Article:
Monday 9 April 2007


T here's a beautiful collection of Frank King's Gasoline Alley sundays on the subject of Walt Wallet's annual Autumn walk with Skeezix at Roger Clark's art website.
And they are shown at a huge size too, which is something we so rarely see. (via Comics Reporter).
There are 38 beautiful pages celebrating the changing colors of nature and the disappearing American countryside. Here's a panel, left, from November 11 1934.
And if you're looking for more after that there's a much smaller selection at Bugpowder. The panel below is from August 25 1929 and the subject is still nature.

I'm glad to see the selection based on a theme other than the dream pages that are occasionally rounded up as appealing examples of the series. Lovely as those pages are , and they are certainly that, they are often presented, along with Krazy Kat and Polly and her Pals as the last flourish of fading pictorial beauty in the Funnies in the tradition of MaCay's Little Nemo. The real treasure in Gasoline Alley is elsewhere. It is in the sheer length of its attention to ordinary daily life in America in the first half or the twentieth century (it lasted much longer than that of course, but one always feels that its heart was in those years even when the events weren't). One of the best observers of the strip has been Donald Phelps, in an essay that appears in his Reading the Funnies:
"The kind of American epic, in muted tones, which King was to propose can be traced very early on, in affectionate fiddling with perspective; it emerges in King's work as a way , not of questioning the gravity or stance or aspect of the material, but, rather, of refreshing the reader's appreciation of it. Not of "penetrating" the ordinary, but of manipulating it, with a long-time tinkerer's patient adroitness. Ordinaryness is a given of Gasoline Alley's world; something not to be converted, but to be endured as gracefully, stoically, playfully, as circumstances, and one's moods and talents, allow."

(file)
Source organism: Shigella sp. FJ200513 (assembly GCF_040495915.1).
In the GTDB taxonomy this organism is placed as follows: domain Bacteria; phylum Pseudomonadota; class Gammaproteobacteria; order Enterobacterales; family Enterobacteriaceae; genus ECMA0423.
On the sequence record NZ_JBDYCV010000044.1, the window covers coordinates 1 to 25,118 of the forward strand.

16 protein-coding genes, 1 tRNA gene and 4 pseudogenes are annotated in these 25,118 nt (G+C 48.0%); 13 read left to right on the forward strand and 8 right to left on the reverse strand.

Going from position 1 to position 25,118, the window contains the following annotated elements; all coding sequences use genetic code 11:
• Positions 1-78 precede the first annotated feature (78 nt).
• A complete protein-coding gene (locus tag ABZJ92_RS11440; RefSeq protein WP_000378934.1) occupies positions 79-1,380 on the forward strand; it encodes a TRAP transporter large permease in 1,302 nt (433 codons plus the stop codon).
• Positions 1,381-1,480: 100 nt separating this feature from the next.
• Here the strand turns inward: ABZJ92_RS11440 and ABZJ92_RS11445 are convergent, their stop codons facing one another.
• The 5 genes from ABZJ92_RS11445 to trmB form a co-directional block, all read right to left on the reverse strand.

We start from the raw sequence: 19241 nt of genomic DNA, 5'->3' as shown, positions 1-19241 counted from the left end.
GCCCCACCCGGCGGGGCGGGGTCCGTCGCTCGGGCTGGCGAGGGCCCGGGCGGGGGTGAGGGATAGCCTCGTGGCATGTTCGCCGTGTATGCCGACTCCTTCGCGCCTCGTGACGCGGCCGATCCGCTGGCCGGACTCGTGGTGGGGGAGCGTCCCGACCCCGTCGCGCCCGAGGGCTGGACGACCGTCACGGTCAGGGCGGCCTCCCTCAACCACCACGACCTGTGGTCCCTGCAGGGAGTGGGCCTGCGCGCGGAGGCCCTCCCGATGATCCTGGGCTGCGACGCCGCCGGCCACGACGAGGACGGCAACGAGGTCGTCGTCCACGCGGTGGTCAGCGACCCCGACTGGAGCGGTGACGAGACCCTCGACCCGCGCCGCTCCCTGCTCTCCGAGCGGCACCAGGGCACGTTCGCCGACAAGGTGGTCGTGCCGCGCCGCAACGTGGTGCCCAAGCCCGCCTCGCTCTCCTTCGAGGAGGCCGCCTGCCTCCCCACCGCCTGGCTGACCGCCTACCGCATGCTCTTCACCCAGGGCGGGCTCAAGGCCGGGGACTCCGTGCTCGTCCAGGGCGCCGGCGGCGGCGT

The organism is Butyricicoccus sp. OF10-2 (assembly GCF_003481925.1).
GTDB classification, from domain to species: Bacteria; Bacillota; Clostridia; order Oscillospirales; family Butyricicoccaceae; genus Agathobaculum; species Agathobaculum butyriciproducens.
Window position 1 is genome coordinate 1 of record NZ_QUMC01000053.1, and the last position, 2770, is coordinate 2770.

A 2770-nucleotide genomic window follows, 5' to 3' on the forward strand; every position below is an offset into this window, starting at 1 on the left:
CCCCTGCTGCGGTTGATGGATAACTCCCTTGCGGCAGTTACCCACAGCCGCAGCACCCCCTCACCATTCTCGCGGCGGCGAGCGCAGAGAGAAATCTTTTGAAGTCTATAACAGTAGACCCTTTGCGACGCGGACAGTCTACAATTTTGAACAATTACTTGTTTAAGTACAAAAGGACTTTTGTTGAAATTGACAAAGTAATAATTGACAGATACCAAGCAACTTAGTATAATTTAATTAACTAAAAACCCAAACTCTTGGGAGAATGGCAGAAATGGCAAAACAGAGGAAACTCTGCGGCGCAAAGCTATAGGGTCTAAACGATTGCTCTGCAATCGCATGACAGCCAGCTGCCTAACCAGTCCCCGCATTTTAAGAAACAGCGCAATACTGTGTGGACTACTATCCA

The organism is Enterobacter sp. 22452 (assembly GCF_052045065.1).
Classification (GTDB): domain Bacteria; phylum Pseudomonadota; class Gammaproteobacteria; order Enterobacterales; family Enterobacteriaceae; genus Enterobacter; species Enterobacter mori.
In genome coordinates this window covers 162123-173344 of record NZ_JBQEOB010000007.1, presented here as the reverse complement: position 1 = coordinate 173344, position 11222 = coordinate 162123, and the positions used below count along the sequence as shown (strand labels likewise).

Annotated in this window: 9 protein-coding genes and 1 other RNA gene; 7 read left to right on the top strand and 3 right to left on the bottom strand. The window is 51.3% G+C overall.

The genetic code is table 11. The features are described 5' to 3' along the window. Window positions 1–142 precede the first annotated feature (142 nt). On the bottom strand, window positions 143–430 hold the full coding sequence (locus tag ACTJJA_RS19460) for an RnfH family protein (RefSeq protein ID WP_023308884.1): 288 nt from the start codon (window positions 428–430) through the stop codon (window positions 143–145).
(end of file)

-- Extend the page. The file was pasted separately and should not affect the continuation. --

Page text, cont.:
(Phelps' writing itself invites the kind of analysis this fellow attempts in a review, at sensesof, of the book just quoted)

The true appreciation of this great strip demands a reading of it as a daily event, not just a sunday day-off special. And Drawn and Quarterly are doing us the service of providing it. I have just noticed that I have not yet bought the second volume, and there's a third almost upon us.

One thing I love about the earliest weeks of the strip is that there is always one day in the week, not always the same, when it appears as a single-panel comic, a large panel in which each of the characters would be simultaneously giving his opinion on some aspect of motoring or car maintenance. The syndicates would soon do away with such irregularities in the great homogenisation of the comics format that was still to come, and in our own times the McCloudians would absurdly tell us that King was working in a different medium on those days. The one on the open page is from March 16 1921. If you look closely you'll notice I've pencilled 'weds' beside the date. I guess I might be the only person to whom such trifles matter.

These gorgeously produced books give the work an appreciation appropriate to this era of the 'graphic novel.' The cuttings were mainly provided by Joe Matt who was interviewed about his involvement in the New York Times of January 14 2007:
Comics: See You in the (Restored, Reprinted) Funny Papers